Sunday, May 18, 2008

Asthma Warning Signs in children

******Another post I am posting over from my old wordpress blog- it has been getting recent searches and an its a good topic to read...

My daughter suffered from asthma when she was one- thankfully she outgrew it. Asthma is a very scary disease-especially if it is a new diagnosis for your child…..

Every child with asthma has a built-in early warning system that signals when symptoms are on the way. Those signals can be seen, heard, and felt. Every child has his or own pattern of signals. But parents and children can make keen observation a habit and learn how to recognize those patterns — the body’s messages to get going and head off those symptoms before they get bad.

Anxious or scared look
Cough, especially at night
Unusual paleness or sweating
Flared nostrils when the child tries to get some air
Pursed lips breathing
Fast breathing
Hunched-over body posture; the child can’t stand or sit straight and can’t relax
Restlessness during sleep
Fatigue and breathlessness
The notch just above the child’s Adam’s apple; when some children are having an asthma episode, this notch sinks in as they breathe in
Spaces between the ribs; these areas may sink in when the child breathes in

Coughing when the child has no cold
Clearing of the throat a lot
Irregular Breathing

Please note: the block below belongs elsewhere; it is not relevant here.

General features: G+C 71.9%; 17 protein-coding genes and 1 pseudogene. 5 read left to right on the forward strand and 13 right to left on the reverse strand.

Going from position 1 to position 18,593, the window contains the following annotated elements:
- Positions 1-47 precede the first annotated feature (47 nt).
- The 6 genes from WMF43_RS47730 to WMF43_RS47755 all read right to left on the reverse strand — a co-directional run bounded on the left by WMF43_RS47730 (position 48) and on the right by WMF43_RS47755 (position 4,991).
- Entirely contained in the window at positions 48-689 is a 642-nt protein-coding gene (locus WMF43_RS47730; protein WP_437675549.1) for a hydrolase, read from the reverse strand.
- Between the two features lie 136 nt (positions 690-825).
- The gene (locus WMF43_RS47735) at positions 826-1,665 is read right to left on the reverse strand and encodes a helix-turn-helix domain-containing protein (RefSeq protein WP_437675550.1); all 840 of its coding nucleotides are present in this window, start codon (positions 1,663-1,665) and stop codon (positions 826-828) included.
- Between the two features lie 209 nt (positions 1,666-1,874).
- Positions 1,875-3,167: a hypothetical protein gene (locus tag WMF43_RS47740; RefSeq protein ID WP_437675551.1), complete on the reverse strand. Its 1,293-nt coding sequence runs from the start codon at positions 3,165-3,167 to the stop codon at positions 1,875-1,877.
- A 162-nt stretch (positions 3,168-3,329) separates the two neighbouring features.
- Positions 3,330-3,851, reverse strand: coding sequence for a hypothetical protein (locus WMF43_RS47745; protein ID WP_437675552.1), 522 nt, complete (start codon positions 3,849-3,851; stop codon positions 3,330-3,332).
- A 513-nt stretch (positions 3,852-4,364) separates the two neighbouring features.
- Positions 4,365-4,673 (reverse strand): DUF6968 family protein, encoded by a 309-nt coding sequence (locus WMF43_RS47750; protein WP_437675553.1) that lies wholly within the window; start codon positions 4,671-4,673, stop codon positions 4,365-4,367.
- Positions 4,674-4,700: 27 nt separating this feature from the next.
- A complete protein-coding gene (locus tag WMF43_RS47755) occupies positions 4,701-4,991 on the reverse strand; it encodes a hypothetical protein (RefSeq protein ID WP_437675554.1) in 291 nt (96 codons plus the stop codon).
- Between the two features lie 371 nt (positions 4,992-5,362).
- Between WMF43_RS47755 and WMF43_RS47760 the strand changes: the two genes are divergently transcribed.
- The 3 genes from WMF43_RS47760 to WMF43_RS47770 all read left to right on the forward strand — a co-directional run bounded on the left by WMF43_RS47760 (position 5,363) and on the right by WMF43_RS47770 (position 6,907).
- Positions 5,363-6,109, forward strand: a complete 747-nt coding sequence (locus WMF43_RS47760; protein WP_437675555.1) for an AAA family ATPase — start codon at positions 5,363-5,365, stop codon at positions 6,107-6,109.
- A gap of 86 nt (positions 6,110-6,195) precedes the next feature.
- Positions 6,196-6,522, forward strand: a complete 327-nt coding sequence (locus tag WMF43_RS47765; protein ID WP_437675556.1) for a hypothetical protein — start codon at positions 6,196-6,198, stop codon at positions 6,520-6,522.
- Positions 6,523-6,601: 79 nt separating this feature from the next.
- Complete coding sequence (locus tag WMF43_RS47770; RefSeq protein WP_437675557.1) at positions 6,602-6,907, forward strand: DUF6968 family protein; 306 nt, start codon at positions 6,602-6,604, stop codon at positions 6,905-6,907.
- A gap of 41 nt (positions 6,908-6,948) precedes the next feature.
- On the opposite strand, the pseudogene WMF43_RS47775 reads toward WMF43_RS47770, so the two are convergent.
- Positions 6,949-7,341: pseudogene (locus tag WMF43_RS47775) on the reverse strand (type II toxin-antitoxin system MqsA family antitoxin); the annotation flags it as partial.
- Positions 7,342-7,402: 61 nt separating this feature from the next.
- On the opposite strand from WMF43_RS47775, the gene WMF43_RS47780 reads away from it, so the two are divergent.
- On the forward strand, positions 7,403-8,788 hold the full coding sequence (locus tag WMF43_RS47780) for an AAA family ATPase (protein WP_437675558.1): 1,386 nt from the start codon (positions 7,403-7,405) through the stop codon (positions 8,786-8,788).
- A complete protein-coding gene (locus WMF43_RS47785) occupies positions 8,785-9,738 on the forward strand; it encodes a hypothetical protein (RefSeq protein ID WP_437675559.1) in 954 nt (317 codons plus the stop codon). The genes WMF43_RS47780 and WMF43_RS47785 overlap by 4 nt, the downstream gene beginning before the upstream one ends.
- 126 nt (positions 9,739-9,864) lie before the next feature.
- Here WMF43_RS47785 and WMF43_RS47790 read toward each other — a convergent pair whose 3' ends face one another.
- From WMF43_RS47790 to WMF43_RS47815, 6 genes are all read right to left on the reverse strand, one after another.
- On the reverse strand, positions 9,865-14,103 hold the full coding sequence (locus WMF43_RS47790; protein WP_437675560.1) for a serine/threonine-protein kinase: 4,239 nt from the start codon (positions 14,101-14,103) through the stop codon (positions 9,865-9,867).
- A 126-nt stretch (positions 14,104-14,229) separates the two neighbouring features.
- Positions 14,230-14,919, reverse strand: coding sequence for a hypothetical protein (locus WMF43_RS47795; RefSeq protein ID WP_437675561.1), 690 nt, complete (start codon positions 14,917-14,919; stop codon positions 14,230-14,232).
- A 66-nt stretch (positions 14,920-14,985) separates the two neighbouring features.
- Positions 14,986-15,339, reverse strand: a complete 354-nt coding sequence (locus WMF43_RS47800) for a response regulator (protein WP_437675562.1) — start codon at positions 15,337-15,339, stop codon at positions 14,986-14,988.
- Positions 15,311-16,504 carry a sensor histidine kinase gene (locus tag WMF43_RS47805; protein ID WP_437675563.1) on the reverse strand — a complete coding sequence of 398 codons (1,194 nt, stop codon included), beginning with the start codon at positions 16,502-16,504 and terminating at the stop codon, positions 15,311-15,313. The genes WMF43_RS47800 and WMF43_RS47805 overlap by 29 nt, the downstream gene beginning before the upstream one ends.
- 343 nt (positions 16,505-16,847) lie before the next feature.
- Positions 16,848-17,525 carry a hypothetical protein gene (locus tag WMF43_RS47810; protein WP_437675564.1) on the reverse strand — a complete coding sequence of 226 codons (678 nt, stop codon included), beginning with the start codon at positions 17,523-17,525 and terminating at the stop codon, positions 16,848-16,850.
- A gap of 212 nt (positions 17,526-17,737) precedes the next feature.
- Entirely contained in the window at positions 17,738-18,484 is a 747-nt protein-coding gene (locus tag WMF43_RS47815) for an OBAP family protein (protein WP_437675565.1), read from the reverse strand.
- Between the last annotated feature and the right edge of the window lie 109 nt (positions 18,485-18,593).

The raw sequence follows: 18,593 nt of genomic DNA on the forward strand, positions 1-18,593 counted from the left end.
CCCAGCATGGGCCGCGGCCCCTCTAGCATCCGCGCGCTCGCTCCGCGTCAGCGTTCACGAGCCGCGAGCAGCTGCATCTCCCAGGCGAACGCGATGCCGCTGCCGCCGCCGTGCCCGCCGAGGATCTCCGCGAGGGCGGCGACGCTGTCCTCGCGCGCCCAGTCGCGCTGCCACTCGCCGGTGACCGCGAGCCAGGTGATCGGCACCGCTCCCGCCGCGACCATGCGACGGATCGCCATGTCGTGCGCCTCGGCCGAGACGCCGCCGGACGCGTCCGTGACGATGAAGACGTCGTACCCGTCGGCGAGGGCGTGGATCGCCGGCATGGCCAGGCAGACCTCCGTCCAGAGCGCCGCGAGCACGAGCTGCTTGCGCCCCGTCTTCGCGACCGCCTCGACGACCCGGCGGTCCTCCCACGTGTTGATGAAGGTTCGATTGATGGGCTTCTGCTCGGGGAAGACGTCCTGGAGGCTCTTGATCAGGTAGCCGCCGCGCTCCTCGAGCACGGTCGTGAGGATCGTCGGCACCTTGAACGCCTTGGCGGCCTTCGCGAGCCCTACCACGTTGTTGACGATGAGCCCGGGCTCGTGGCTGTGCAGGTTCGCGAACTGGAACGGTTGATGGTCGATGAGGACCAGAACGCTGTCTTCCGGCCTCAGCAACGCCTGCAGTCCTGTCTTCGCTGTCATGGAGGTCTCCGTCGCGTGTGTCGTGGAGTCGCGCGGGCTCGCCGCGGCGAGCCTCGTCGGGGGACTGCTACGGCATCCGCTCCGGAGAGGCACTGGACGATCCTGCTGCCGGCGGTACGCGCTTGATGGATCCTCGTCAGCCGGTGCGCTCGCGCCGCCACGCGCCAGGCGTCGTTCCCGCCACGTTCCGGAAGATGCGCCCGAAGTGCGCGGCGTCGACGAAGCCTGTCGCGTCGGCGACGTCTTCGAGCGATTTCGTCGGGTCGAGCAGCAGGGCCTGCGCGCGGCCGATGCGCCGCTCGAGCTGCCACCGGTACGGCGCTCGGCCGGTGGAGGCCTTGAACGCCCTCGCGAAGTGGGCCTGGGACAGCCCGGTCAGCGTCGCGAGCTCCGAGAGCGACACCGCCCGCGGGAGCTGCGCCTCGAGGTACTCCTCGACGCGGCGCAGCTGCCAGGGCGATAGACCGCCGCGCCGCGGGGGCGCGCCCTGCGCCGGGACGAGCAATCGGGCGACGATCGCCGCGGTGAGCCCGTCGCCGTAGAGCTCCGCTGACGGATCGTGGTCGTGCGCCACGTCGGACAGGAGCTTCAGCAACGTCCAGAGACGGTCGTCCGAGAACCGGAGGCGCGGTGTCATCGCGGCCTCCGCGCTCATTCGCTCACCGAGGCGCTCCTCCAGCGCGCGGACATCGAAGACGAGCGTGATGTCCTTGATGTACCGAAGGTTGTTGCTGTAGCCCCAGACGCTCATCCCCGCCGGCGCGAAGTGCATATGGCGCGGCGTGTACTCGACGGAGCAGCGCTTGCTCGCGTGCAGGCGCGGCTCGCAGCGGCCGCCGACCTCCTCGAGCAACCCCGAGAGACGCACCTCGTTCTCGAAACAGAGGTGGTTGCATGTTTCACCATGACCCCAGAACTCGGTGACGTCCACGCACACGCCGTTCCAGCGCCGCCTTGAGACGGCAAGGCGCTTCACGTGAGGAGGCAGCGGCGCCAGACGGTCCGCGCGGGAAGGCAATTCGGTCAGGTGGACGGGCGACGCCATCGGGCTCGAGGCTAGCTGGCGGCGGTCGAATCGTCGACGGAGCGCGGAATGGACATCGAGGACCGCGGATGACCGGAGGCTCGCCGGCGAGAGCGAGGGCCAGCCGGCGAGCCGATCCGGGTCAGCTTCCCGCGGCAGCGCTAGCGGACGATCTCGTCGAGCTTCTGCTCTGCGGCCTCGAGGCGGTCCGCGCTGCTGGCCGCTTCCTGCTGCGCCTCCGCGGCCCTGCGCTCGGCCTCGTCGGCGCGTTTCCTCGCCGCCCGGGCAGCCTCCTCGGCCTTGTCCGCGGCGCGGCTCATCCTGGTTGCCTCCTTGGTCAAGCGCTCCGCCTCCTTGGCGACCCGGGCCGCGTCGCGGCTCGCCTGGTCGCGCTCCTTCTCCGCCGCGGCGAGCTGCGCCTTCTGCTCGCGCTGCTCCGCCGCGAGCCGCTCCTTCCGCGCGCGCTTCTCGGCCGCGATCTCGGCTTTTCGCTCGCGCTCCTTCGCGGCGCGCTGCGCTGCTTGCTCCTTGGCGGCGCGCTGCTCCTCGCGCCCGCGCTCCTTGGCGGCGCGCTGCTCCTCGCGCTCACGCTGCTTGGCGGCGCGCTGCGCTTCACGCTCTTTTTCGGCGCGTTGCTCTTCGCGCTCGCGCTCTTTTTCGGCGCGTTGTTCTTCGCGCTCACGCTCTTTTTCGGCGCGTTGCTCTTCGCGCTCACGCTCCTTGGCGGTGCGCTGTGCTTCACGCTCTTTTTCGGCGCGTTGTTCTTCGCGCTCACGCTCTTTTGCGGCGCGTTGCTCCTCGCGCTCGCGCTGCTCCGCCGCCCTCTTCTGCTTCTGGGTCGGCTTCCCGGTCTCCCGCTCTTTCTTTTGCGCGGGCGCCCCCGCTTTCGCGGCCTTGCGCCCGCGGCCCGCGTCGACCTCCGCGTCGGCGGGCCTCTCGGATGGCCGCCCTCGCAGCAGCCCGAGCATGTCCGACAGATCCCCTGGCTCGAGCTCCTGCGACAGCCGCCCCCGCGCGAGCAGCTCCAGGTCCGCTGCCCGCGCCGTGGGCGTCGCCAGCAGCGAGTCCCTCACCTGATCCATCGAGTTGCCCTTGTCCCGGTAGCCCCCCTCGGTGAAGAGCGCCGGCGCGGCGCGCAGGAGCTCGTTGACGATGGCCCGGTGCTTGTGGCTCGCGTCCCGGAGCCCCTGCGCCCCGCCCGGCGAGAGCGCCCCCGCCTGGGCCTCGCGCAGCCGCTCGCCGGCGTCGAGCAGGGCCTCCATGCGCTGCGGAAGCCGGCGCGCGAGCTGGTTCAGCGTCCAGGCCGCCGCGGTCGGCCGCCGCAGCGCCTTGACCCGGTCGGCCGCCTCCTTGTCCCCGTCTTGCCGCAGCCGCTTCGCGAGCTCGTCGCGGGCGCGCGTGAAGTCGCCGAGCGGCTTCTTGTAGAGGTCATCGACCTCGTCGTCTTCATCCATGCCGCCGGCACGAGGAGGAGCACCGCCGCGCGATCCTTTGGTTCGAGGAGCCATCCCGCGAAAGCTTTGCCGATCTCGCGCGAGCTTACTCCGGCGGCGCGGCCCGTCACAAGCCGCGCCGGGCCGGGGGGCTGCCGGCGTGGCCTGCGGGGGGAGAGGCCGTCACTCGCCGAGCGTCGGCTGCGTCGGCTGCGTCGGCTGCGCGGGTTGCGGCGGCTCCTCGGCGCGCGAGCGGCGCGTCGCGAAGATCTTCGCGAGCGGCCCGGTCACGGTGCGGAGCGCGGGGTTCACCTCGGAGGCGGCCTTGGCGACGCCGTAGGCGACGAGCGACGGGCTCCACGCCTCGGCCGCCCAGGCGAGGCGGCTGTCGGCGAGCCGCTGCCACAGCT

Wheezing, however light
Noisy, difficult breathing

Put your ear to the child’s back and your hand on his or her chest. You’ll feel the chest go up as the child inhales, drawing in air, and you’ll feel the chest go down as the child exhales, releasing air.
Listen for squeaking or any unusual noises. They may mean asthma, bronchitis, or a chest infection. Only a doctor can tell for sure. So regard any noisy breathing as a signal that help may be necessary.
Note: If the child is having symptoms and there are no chest sounds, it’s a sign of a bad, fixed chest that requires medical attention. Call your doctor immediately.

Reassure the child by your tone of voice, your attitude of being able to manage and your confidence. All these qualities are catching. Your child will take cues from you and relax.
If the doctor has recommended a medicine when signals appear, use it. (Don’t give the child a special dose unless the doctor said to.)
Encourage normal fluid intake. Excessive fluid intake may be counter productive.

Help your child relax.
If you can find out what triggered the symptoms, remove it - or the child from the area.
Your experience and judgment can help you decide what further measures to take in addition to calling the doctor.

Having any one of these signs means medical care is needed. Call your doctor or get emergency medical care if your child exhibits any of these signs.
Wheeze, cough, or shortness of breath gets worse, even after the medicine has been given time to work. Most inhaled bronchodilator medications produce an effect within 5 to 10 minutes. Discuss the time your medicines take to work with your child’s doctor.
Child has a hard time breathing. Signs of this are:
Chest and neck are pulled or sucked in with each breath.
Struggling to breathe.
Child has trouble walking or talking, stops playing and cannot start again.
Peak flow rate gets lower, or does not improve after treatment with bronchodilators, or drops to 50 percent or less of your child’s personal best. Discuss this peak flow level with your child’s doctor.
Lips or fingernails are gray or blue. If this happens, GO TO A HEALTHCARE PROVIDER OR EMERGENCY ROOM RIGHT AWAY!

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